“Indecision is, in essence, a decision. This leads to a dangerous course, which promotes the idea of Israeli military and civilian governance in Gaza,” he warned. “This is a negative and dangerous option for the State of Israel — strategically, militarily, and from a security standpoint.”

Troops of the 99th Division operate in Gaza City’s Zeitoun, in a handout photo published May 13, 2024. (Israel Defense Forces)

“[Should this be the decision], military rule in Gaza would become the main security and military effort of the State of Israel over the coming years, at the expense of other arenas. The price paid would be bloodshed and victims, as well as a heavy economic price,” Gallant argued.

“I will not agree to the establishment of Israeli military administration in Gaza. Israel must not exercise civilian control in Gaza,” he stated bluntly.

“The security establishment and the IDF are responsible for destroying Hamas and retaining full military freedom of action in Gaza. The capacity to do so depends on the creation of alternative governance in Gaza,” he said, “and all parts of the government of Israel have to work on this.”

“The way this is implemented will influence Israel’s security situation for decades to come.”

Gallant then turned directly to the prime minister, who briefly fired him in March 2023 when he spoke out against the “tangible” security threat posed by the rifts over the coalition’s judicial overhaul plans. Some political commentators compared Wednesday evening’s political storm to those events that occurred at the end of March 2023.

File: Israelis opposed to Prime Minister Benjamin Netanyahu’s judicial overhaul plan set up bonfires and block a highway during a protest moments after he fired Defense Minister Yoav Gallant, in Tel Aviv, March 26, 2023. (Tomer Neuberg/Flash90)

Gallant said: “I call on Prime Minister Benjamin Netanyahu to make a decision and declare that Israel will not exercise civilian rule in the Gaza Strip because no Israeli military administration will be established in Gaza and that an alternative government to Hamas in the Gaza Strip will be advanced immediately. That is our obligation and responsibility in order to lead the state to a better place.”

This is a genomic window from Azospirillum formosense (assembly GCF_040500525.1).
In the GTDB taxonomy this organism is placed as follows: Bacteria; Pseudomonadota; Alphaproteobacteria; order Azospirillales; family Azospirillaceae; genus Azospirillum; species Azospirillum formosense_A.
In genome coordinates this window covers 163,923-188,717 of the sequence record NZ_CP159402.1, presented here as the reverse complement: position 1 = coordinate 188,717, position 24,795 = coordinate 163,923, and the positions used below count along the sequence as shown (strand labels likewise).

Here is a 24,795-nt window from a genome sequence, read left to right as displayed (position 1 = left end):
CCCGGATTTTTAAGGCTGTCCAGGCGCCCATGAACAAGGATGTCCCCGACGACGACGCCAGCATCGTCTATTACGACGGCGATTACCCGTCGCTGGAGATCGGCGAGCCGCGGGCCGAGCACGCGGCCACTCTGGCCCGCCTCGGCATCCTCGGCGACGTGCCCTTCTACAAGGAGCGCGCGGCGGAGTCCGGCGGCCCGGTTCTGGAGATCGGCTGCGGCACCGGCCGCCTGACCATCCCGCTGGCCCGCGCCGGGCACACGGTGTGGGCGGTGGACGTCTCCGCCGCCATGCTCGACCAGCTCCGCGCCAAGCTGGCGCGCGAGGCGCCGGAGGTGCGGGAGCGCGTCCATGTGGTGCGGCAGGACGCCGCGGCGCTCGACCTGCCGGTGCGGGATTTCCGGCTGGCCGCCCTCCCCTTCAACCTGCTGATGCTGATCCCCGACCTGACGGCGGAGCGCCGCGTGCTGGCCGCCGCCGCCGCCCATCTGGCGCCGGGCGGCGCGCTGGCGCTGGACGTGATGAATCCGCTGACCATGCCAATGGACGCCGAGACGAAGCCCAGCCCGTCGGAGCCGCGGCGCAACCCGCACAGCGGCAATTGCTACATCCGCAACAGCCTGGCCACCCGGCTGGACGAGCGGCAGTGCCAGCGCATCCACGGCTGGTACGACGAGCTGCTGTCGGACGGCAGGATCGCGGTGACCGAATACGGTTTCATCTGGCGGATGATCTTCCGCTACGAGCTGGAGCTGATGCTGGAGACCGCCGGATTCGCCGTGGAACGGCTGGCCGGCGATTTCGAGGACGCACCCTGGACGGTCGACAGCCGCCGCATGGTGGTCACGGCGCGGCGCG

“Right now,” he said, “on our watch, for the sake of the state’s future, we have to take tough decisions — advancing the national interest over all other interests, even if this requires paying personal or political costs.” He said the eyes of the nation “are on us,” and that Israelis “expect us to make the correct decisions.”

Netanyahu and his government have long faced criticism over their refusal to make a plan for the management of the Strip after the war, and the prime minister has refused to hold substantive cabinet discussions on the matter due to concerns they could collapse his coalition amid opposition from the far-right.

The IDF Chief of Staff Herzi Halevi reportedly tore into Netanyahu during security consultations over the weekend for failing to develop and announce a so-called “day after” strategy.

No Hamastan or Fatahstan

Responding to Gallant, Netanyahu adamantly declared that neither Fatah, the Palestinian Authority President Mahmoud Abbas’s party, nor Hamas, would be responsible for Gaza after the war.

“After the terrible massacre on October 7, I ordered the destruction of Hamas,” Netanyahu stated in a video response to Gallant. “As long as Hamas remains intact, no other party will step in to manage civilian affairs in Gaza, certainly not the Palestinian Authority. 80 percent of the Palestinians in Judea and Samaria support the terrible massacre of October 7,” Netanyahu said, referring to the West Bank by its biblical names.